However, I don’t recommend this in some situations. First, if you’re only speaking with one other person, the tip-of-your-tongue phenomenon is often contagious and soon your conversational partner won’t remember the word either. Now, not only have you forgotten what word you were about to say, but the entire conversation is derailed and is now more about the missing word than the idea you needed the word to express. The whole idea slips away.
Second, if what you’re forgetting is an idea about a character or plot point or anything relating to your personal writing, you can’t expect anyone else to remember this better than you. Even if you find yourself giving in to the thoughts of “but I told them all about this idea a week ago and they really liked it so they must know!” you need to take a breath and remember that there is a very real possibility that their life is more urgent and worth their memory than your fiction (or nonfiction, or poetry) and no matter how much they loved everything you said, they won’t be able to recite to you what that idea was. There are, of course, exceptions, but I believe there are better ways than directly asking, “What did I say I was going to have that character do?”
So now what? That plot point is slipping and if you chase it backwards, it will disappear into the void and you’ll never get it back. Don’t chase it backwards. Try coming up from behind it and chasing it forwards.
“What are you talking about?”
I’m talking about a change of approach. Instead of focusing on trying to remember that exact idea, take a breath and start from the beginning of your thoughts again. Go all the way back to the beginning of your conversation or your page or your outline (or at least reasonably far back) and slowly follow your train of thought from there. Often you will take the same turns in logic, make the same associations, and end up with the same idea you had before. You’re not remembering it, exactly, but you are figuring it out again, which serves the same purpose. Sometimes it’s easier to think forward than backward.
- Using other words.
If you’re in the moment and need to communicate something urgently, but can’t get the word to come out, try using any other words you can to express that idea.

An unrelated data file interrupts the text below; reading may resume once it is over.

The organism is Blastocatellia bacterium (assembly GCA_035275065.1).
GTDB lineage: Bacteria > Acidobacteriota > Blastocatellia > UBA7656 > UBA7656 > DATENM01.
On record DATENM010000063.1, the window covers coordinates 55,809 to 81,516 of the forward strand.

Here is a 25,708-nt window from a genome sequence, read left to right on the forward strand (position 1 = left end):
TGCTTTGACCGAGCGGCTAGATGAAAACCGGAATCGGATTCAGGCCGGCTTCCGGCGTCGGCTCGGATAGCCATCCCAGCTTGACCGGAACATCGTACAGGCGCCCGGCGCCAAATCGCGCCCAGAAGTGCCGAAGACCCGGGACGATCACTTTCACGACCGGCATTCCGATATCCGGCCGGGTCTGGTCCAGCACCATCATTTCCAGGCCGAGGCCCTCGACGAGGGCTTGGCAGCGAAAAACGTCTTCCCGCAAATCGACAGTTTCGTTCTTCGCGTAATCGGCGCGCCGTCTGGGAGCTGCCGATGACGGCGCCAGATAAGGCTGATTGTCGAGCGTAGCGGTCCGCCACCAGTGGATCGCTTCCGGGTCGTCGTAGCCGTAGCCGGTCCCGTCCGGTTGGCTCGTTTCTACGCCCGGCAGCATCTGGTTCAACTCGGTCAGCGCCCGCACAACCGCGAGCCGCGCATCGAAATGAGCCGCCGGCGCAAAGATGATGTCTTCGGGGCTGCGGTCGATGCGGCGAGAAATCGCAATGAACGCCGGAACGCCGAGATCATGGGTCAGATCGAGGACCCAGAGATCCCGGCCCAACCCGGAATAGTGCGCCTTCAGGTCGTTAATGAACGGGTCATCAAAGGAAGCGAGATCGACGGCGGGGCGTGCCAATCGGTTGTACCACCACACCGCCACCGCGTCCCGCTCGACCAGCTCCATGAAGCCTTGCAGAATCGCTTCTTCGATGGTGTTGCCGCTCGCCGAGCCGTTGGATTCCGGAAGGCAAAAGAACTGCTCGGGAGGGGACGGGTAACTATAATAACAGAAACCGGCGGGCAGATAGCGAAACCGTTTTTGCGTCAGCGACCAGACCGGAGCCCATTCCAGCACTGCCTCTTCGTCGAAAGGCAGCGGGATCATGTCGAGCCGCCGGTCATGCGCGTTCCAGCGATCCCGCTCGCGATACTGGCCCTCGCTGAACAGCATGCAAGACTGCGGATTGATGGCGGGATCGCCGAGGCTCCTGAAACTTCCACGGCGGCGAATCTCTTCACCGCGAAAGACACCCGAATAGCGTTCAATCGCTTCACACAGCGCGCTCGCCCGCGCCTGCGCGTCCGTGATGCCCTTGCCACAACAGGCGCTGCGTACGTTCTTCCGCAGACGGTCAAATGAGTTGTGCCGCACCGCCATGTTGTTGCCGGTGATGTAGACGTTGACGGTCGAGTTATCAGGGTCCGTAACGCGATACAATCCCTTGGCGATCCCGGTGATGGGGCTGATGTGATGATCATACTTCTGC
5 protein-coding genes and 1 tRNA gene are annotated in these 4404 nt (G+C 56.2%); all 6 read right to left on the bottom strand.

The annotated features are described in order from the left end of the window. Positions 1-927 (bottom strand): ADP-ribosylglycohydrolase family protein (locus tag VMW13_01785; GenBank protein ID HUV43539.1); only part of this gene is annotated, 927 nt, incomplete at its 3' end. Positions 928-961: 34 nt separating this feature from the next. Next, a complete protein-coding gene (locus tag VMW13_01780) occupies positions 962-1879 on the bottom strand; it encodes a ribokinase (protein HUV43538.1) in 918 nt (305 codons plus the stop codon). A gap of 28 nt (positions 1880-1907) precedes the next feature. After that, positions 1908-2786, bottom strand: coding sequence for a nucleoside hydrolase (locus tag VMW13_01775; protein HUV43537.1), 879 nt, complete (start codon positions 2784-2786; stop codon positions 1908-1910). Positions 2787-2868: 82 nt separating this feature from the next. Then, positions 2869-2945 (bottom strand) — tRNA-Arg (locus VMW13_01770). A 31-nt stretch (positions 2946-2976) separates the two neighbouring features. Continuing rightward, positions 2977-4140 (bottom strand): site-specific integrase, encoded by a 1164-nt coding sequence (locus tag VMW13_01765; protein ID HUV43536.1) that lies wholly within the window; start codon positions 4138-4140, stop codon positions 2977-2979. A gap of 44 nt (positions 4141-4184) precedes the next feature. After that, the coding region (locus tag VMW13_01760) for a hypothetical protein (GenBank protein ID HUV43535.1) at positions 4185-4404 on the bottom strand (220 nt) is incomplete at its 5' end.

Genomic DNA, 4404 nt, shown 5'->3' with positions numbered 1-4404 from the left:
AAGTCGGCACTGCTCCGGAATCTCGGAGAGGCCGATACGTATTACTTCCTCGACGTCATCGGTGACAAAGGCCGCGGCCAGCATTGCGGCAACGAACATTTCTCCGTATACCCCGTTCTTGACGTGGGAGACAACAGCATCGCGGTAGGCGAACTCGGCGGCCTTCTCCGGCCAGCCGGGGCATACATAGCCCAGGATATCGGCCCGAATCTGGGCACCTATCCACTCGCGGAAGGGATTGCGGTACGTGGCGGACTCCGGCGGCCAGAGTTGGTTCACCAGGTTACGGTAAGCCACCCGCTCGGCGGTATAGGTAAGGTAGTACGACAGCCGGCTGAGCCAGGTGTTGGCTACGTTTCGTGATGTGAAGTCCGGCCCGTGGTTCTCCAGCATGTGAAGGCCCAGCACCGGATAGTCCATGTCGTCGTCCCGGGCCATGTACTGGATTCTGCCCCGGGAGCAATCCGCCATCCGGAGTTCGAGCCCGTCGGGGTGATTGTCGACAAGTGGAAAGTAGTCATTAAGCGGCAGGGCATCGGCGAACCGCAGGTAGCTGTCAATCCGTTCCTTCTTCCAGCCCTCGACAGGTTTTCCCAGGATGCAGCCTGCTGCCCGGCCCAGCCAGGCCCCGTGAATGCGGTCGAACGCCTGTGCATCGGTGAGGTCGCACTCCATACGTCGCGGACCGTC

Your substituted words might not communicate it perfectly, and will probably end up leaving you using much simpler words, but you can continue on with your main thought. Dwelling on a single word might lead you to lose the entire idea. If you try this, you may face a little teasing from your conversational partner (especially if that person is a close friend or sibling) but they’ll probably remind you of the right word anyway. “Did you mean ____?” “..Yes that.”
If it saves your ego any, you can tell someone that you knew a better word and simply misplaced it: “I’m forgetting the word, but…”
“But what if that didn’t work or it’s more important and complex than a simple word? What if you forgot the notecards and retracing your thought patterns didn’t work? You asked people around you and searched online all to no avail. The word or idea is gone forever! Now what?”
Try writing it out using other words anyway. I know they aren’t the right ones, but it’s better than losing the whole thought. If it’s a whole climax you forgot, try creating a new climax and writing this one out. It won’t be the old one, sure, but this is a last resort and it’s better than having no climax at all.
Sometimes the act of creating a new bit of phrasing, line of poetry, character arc, piece of dialogue, or ending to a book can actually help your writing. While often your first idea was plenty good, sometimes the new one is fresher and escapes a few cliches or overused tropes. Or maybe your first one was as brilliant as you remember, but that only means you are capable of brilliance on your first try. Be confident. You’re a creative person and can come up with more than one good idea. And if your new idea is terrible, or you somehow remember the old one and still like it better in a few months, you can always come back and revise.
(*I actually advise this method as a revision technique for when you’re truly stuck on a piece of writing, even if you haven’t forgotten your original idea. Set aside whatever you’re working on, whether poem, essay, chapter, or outline and don’t look at it. Now start over and write the whole thing again.
“But isn’t this a waste of time and creative energy?” you might be asking. “I already wrote it once and I’m having trouble with moving forward, not with what I’ve already written. I don’t want to do that all over. The other one was better.”
Fair points, I feel the same way every time I do it. Get all that out of your system. Now read over both versions and realize you’ve just opened up entirely new paths to take. If you felt completely stuck on your original piece, you now have options to choose from. You can identify which aspects of which version are best and take those, and it might lead you to a place of new creativity.)
So start carrying some paper and jotting down ideas or trying to retrace the steps of your own thinking. It will help sometimes.
But even when you accidentally swallow your words or very important ideas, don’t panic. Your new phrasing may be better than the old. Being forced to explain your ideas without falling back on the simplest or most appropriate word to describe it may help you explore the idea more fully. Making peace with swallowed and lost words or ideas can lead to greater creative richness.
Trust yourself to think of new ideas that will be just as grand.